Of course, this little blog is hardly a priority in the grand scheme of things (sorry, blog; the baby wins this round), but I would be sad if I felt like I let my most consistent creative outlet completely lose its shine. Besides, I feel like I have so many stories in my head from this one-of-a-kind experience I’m going through, and I’d hate to lose those just because I can’t make the time to write.
So while I might not be blogging as often, I’m going to try to brush up the quality of my posts. I’m not going to worry about consistency because, frankly, I can’t promise there will be any, but when I do post, I promise to really have something to say or share.
And hopefully I’ll be able to find the words to do that.
Being covered in puke and not flinching.
Thinking you cleaned off the puke and noticing half an hour later there’s still some on your forearm.
Taking every toddler toy commercial personally. (Will my baby never walk if I don’t buy that?!)(Answer: Your baby will still walk, psycho.)
Spending most of the day with your nursing bra unhooked before finally hooking it again. Most likely in public. Because you don’t even care anymore.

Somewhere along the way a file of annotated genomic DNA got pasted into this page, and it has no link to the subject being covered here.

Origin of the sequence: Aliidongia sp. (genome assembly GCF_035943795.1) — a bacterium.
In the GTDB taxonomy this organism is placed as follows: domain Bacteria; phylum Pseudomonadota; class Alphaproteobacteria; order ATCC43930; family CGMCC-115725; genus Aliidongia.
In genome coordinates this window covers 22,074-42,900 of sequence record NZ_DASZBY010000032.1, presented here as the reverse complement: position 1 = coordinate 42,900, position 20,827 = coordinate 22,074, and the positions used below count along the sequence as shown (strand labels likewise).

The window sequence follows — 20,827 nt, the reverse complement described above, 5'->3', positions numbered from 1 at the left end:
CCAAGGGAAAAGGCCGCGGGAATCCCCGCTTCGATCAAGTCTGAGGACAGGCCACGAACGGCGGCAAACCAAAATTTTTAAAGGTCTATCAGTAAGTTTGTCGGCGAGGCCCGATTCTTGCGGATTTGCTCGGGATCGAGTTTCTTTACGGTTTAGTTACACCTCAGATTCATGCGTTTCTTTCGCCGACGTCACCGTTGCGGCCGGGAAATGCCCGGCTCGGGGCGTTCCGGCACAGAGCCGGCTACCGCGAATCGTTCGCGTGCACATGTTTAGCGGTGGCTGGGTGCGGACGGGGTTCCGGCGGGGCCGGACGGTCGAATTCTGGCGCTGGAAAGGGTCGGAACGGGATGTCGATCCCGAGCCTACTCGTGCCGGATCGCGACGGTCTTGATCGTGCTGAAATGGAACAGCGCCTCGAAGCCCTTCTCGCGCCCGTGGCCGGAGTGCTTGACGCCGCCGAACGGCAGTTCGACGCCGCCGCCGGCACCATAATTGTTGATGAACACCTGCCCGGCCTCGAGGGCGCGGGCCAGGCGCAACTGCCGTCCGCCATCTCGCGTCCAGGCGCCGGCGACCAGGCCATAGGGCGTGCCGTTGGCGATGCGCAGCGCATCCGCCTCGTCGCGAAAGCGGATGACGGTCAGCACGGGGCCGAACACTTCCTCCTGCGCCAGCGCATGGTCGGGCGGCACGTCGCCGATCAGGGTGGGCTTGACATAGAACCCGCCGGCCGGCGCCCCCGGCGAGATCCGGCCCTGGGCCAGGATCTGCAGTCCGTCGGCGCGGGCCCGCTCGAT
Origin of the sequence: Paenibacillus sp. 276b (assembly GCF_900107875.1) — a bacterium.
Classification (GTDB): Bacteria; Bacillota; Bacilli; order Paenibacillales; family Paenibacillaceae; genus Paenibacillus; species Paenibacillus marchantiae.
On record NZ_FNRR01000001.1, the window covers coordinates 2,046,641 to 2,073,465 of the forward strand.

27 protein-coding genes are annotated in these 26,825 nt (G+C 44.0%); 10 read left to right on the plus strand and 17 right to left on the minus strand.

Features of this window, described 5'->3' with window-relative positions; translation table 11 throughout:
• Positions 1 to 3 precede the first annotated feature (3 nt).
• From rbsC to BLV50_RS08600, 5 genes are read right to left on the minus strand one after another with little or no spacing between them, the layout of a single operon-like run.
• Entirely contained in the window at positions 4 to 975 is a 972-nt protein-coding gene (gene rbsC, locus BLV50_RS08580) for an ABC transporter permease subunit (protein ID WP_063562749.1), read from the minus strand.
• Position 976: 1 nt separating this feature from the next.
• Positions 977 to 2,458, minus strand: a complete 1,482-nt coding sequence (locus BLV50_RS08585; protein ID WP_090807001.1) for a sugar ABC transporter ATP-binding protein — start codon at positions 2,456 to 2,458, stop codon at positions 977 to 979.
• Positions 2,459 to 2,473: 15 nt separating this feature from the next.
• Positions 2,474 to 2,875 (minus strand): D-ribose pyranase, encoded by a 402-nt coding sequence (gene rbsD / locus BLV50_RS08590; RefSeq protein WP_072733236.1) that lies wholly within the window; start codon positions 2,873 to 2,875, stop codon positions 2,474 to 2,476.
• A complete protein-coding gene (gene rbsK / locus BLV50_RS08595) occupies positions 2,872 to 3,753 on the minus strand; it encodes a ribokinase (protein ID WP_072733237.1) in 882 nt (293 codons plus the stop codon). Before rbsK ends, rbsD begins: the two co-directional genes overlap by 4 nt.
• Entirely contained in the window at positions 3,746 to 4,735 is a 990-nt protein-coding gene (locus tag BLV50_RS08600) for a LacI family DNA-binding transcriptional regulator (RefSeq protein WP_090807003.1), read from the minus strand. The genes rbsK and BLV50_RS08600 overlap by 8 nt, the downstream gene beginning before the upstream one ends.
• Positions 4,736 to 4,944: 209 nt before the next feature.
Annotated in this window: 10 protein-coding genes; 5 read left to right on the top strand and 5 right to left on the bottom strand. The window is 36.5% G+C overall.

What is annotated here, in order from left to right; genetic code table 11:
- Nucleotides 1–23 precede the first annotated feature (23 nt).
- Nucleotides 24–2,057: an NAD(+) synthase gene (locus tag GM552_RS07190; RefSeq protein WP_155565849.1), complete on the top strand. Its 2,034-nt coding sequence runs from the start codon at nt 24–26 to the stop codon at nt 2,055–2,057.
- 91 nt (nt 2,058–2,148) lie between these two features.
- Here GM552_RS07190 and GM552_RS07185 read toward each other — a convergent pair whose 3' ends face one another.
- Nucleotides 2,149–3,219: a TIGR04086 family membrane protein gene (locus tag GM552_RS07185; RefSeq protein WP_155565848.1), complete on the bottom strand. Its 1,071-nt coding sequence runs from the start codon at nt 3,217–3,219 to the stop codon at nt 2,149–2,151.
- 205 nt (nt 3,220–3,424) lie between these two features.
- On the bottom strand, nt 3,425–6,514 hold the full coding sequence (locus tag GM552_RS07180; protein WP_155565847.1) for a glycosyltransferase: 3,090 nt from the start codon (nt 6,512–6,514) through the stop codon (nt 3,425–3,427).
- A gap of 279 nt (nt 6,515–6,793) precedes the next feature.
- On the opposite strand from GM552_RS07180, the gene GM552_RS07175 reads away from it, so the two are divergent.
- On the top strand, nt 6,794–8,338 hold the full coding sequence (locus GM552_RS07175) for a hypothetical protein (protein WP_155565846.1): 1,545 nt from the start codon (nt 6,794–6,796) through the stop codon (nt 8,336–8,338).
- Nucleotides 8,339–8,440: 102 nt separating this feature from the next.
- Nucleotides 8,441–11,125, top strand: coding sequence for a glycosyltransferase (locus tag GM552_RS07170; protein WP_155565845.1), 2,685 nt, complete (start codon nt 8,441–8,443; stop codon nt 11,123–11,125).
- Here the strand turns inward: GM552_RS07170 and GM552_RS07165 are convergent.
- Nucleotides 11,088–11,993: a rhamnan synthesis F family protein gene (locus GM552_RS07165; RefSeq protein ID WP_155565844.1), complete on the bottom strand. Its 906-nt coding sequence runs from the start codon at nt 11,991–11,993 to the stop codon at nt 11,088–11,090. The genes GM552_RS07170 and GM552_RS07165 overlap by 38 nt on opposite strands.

Planning your DAY around a stubborn burp bubble.
Being either half an hour early or an hour late to everything.
Truly believing all is lost if we lose this dang binky.
A tiny bit of guilt at what a relief it is when someone else wants to hold the baby. (Yay! Five minutes where no one is touching/clawing at me!)
The rush of love (and secret relief) when she really just wants to come back to you.
Reveling in every nap that lasts longer than twenty minutes. (He-llo, brushed hair and a cup of coffee!)
Wondering at least twenty times a day if you’re doing it right.
Praying for the next stage of development.
Wishing she could stay this way forever.
Writing blog posts in the back of Uber cars because it’s one of the few places your baby sleeps soundly.
I wanted to wait a few weeks until I wrote this post. Partly because I realized pretty early on that there’s not an easy answer to the question I pose in the title (and even if there was, it changes pretty much every hour). But also because, for the first two weeks of Vivi’s life, my mom was staying with us, so I didn’t really feel like I was experiencing “real life” with a baby until this past week.